NOTES ON SOURCES
A work with the above title will provoke inevitable comparison with its predecessor-the Alumni Oxonienses-and enquiry will reasonably be made as to how it stands, in respect of range and of copiousness of information, when compared with that well-known work. It is, we hope, no indication of a grudging spirit, if we begin by insisting on the fact that the difficulties which Mr Joseph Foster encountered, great as they were, are small in comparison with those which confronted us. It is a bare statement of fact to say that we had to undertake four or five years of work before reaching his starting point. As is well known, Colonel Lemuel Chester, the American genealogist, amongst his numerous and extensive collections, made or procured a complete transcript of the Oxford matriculations. Mr Foster bought this, after Col. Chester's death, and used it as the basis of his work. Now the Oxford matriculation records, unlike those of Cambridge, give, as a rule, the parentage and birth-place of the student. This list was, therefore, sufficient for his purpose. He was under no necessity of going behind, or beside, it, by consulting the College Admission Registers. As regards this part of his work he started with his materials at hand, fully prepared.
A very different experience awaited the Cambridge undertaking. In the first place the original records of matriculation had to be carefully examined from the commencement in 1544. They had never been transcribed, or even indexed, until Mr Stonebridge, the chief clerk at the Registry, undertook the work of compiling a preliminary list. This, of course, had to be verified by comparison with the originals. But more than this, owing to the scantiness of the Cambridge matriculation records, we found it occasionally necessary to appeal to the College registers for information. On doing this, we found, to our surprise, that the cases were very numerous in which a student duly entered at a College had nevertheless neglected the statutory duty of matriculation. This of course involved the obligation of working through all the sixteen College Admission Registers. It was well worth the trouble, not only for the number, but also for what may be called the quality, of the names thus added, as the omissions are largely found in the case of youths of social or political importance. Such men generally entered as fellow-commoners, and, as they did not contemplate proceeding to a degree, they often neglected to matriculate. The monumental instance in point, here, is that of Oliver Cromwell. He was duly admitted at Sidney, April 23, 1616, and resided for a year; but, as he neither matriculated nor graduated, the University, as such, entirely ignores his presence.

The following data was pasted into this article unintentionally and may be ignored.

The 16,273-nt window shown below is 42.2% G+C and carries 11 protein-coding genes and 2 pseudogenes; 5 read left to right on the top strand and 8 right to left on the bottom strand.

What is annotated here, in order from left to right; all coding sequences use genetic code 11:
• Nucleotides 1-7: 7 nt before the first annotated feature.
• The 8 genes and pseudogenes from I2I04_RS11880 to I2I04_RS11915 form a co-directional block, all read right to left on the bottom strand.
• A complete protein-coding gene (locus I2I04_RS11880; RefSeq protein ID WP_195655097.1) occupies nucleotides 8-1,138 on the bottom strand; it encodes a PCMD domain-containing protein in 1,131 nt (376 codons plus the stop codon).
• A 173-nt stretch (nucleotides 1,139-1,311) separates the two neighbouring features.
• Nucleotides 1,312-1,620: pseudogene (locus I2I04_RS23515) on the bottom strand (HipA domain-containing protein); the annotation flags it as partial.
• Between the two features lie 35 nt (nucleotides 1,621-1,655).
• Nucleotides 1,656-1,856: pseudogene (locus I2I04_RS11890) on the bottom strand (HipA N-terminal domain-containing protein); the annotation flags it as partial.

The number of names thus recovered is large. We reckoned that some 3000 in all were obtained from College sources, and added to the list of those academically matriculated, between 1544 and 1659 alone. The results of our labours, so far, were published, in 1913, in the Matriculations and Degrees, 1544-1659.
Unless a very different state of things existed at Oxford, which we have no reason to suppose, the number of Oxonians given by Foster must be seriously defective, since it rests almost entirely on the matriculation lists. We may therefore fairly claim that, if we have had a heavier task, we have, in return, obtained a much more complete list than that of the sister University.
The foregoing remarks apply only to that comparatively later part of University history which starts with the commencement of the matriculations in 1544. But, as the title indicates, the scope of our work is considerably more extensive than this. We have ventured to set before us a much more ambitious aim. This is, in fact, no less than that of obtaining a complete Roll-call, or list, of all the members of our University from the earliest date-whatever that date may be, in the thirteenth century. No such attempt has ever yet been made, we presume, on behalf of any ancient University; and no such attempt can, we feel sure, from the nature of the case, ever approximate to complete success. Foster's Alumni does not commence until 1500, and there are not many names in his work between that date and 1570; these being mostly taken from the Degree lists and Wood's Athenae. Our earliest recoverable students date from 1261.